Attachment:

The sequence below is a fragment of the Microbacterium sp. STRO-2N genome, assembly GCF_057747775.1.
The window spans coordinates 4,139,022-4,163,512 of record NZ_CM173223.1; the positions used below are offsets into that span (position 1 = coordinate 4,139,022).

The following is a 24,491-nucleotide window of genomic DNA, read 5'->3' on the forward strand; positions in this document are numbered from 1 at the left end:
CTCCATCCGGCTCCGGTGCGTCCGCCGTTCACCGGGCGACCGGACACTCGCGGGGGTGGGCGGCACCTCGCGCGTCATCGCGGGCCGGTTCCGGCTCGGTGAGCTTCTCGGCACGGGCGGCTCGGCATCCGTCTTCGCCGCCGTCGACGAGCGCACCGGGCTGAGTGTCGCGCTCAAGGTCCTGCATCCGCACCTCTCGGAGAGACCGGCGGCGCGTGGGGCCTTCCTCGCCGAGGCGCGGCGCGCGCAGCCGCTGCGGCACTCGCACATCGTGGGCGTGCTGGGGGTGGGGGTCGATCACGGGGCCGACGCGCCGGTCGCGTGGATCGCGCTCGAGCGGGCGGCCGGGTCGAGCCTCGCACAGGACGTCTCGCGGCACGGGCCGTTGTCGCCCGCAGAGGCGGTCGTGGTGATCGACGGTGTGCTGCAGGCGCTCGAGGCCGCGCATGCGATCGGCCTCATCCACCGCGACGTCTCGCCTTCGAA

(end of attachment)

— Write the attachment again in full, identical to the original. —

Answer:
The sequence below is a fragment of the Microbacterium sp. STRO-2N genome, assembly GCF_057747775.1.
The window spans coordinates 4,139,022-4,163,512 of record NZ_CM173223.1; the positions used below are offsets into that span (position 1 = coordinate 4,139,022).

The following is a 24,491-nucleotide window of genomic DNA, read 5'->3' on the forward strand; positions in this document are numbered from 1 at the left end:
CTCCATCCGGCTCCGGTGCGTCCGCCGTTCACCGGGCGACCGGACACTCGCGGGGGTGGGCGGCACCTCGCGCGTCATCGCGGGCCGGTTCCGGCTCGGTGAGCTTCTCGGCACGGGCGGCTCGGCATCCGTCTTCGCCGCCGTCGACGAGCGCACCGGGCTGAGTGTCGCGCTCAAGGTCCTGCATCCGCACCTCTCGGAGAGACCGGCGGCGCGTGGGGCCTTCCTCGCCGAGGCGCGGCGCGCGCAGCCGCTGCGGCACTCGCACATCGTGGGCGTGCTGGGGGTGGGGGTCGATCACGGGGCCGACGCGCCGGTCGCGTGGATCGCGCTCGAGCGGGCGGCCGGGTCGAGCCTCGCACAGGACGTCTCGCGGCACGGGCCGTTGTCGCCCGCAGAGGCGGTCGTGGTGATCGACGGTGTGCTGCAGGCGCTCGAGGCCGCGCATGCGATCGGCCTCATCCACCGCGACGTCTCGCCTTCGAA